Adam’s Blog

That’s my thing, keepin’ the faith, baby. –Joe Friday

Lesson 9: Campaign and Organization Blogs

Posted by Adam Graham on April 22, 2007

Where blogs have not been used or used very poorly is in the area of political campaigns and by conservative organizations. Is it time for your candidate or organization to get started blogging? Let’s examine some key questions to ask.

1) What can you reasonably expect to get from having a blog?

This is the greatest question an organization must ask itself. Blogging is easy, building and maintaining a successful high quality blog takes work. If you don’t know what to expect from the blog, you won’t know if the actions you’re taking are going to hurt or help you in achieving your goal.

In addition, some candidates don’t need blogs. Out in Montana, you have 9-10,000 people per legislative district or therabouts. Good retail politicking will be more important that a blog, at least for the time being.

Also, the demographics of the area may make a blog impractical. If you represent an area with a majority Senior population or where Internet usage is low, it may not make sense to invest in the blog infrastructure right now. In a few years. maybe.

If your main reason for setting up a blog is to allow supporters to network, you would do much better to use a social networking site like MySpace or Shout Life

Some good reasons to have a blog:

1) Providing instant feedback on news stories and events.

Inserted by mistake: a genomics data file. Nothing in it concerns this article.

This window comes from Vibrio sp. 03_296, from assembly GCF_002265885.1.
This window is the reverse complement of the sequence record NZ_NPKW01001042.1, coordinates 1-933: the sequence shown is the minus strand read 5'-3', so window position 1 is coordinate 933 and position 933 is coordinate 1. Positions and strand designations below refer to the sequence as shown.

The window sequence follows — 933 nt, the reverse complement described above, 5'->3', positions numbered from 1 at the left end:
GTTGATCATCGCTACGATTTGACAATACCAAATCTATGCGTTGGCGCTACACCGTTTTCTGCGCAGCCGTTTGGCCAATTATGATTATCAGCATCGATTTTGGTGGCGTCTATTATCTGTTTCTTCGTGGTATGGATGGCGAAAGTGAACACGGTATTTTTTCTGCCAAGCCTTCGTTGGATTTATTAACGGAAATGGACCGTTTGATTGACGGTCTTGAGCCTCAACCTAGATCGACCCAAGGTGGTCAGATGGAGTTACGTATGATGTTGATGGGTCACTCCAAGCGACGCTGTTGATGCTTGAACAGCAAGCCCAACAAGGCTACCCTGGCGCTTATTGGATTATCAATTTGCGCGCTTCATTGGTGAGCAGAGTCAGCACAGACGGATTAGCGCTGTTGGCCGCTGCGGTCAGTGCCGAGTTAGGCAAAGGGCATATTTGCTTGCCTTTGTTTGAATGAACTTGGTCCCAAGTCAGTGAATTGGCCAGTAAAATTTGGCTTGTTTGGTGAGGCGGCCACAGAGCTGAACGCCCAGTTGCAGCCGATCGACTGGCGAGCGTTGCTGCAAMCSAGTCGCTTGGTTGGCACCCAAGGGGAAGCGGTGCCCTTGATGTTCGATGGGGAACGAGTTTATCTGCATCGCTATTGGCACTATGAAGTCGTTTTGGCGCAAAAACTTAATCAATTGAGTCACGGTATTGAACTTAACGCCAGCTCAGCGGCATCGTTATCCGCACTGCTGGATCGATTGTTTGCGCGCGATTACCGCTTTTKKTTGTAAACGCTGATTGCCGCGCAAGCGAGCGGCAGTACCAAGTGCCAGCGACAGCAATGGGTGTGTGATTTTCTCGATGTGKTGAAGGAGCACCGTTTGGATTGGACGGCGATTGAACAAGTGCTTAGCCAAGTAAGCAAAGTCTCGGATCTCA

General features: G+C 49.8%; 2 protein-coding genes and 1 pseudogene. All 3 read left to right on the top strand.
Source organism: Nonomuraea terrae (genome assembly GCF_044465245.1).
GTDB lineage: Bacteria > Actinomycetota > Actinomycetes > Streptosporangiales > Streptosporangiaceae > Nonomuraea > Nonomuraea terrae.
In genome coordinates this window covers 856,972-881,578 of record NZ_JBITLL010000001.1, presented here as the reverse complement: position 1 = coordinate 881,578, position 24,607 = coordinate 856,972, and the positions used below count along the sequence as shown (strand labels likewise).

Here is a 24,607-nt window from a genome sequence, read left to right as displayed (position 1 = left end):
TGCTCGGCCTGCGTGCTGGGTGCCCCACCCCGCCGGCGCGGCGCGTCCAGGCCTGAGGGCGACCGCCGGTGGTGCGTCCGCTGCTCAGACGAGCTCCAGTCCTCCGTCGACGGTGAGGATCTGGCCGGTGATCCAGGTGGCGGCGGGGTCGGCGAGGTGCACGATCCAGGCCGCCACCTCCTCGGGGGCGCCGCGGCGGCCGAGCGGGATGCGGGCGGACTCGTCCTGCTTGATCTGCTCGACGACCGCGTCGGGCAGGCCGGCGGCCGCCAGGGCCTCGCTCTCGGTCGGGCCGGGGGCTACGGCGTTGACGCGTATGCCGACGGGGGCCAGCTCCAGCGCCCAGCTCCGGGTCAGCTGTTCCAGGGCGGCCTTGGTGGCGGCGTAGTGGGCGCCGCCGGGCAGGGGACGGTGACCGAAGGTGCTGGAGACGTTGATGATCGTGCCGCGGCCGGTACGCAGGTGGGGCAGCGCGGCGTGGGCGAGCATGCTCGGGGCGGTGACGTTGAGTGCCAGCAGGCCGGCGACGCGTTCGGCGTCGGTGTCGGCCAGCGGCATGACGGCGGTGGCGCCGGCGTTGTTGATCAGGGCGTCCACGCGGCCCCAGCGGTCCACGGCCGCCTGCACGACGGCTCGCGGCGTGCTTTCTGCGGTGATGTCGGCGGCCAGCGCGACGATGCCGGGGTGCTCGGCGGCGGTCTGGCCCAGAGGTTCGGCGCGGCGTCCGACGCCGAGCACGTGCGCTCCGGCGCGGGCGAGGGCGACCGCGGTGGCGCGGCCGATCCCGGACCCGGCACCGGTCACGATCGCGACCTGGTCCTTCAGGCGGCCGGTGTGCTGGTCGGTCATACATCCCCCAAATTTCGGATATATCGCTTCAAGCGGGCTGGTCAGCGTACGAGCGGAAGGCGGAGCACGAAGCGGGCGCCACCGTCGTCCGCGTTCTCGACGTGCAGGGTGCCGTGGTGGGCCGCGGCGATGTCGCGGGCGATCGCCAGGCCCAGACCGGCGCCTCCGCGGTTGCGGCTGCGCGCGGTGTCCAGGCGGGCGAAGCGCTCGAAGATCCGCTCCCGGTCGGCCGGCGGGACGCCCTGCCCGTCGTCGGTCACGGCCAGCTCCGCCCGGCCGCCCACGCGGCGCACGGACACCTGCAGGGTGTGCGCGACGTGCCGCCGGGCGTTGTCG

2) Gaining search engine ranking for your stories.

3) Getting constituent feedback.

The main bad reason is because other people have been doing or you’ve heard about blogging. In this case, you’re investing in trend rather than a strategy for your organization.

2) Can you take care of a blog?

I knwo it sounds like I’m your mom talking to you about a puppy, but it really is the same thing. Blogs require care and feeding. They need:

a) Content
b) To be watched
c) have anti-spam issues dealt with.

This adds up to an appropriation of time, either by adding to workloads for existing staff or hiring someone else to do it. Either way, it’s a committment that needs to be made in order to sustain the blog.

3) Will you maximize your blog’s potential?

Most blogs never meet their full potential in terms of how it can be integrated to make an organization successful. Will you use it to its fullest to achieve ends like launching campaigns, serving as a hub for your candidate/organizations effort, and giving your cause a human touch? If not, why bother?

Important Points to Remember

1) Your blog is the face of your campaign.

This means that you want to use a professional template (on a hosted server) and you want to insure whoever writes your blog hasn’t said a lot of things that will detract from your efforts.

You can consider self-blogging when you’re running on a small budget. and/or the campaign is low profile.

2) You get what you pay for:

If you get someone to blog for you on a free/volunteer basis remember the old axiom that you get what you pay for. In small campaigns, this is okay, but if I’m running for Congress, I wouldn’t a volunteer blogger any more than I’d want a volunteer press secretary. Be willing to pay if you have the funds so you can get the best.

3) Find new ways to use the blog. This is absolutely key. If all you do is post text and more text and than even more text, with a few pictures mixed in, you’ve not really used it.

Find ways to make your blog profitable for your campaign or organizations. Donation buttons, stories of small donors, etc. are all great ways to give people hints on how to contribute.

Use charts, graphs, pictures, reports, and articles to bolster your case. Find new ways to network with supporters. You need to keep up on new technology and watch for new ways to achieve your goals. Committing to blogging means committing to a lifetime full of learning and gaining understanding.

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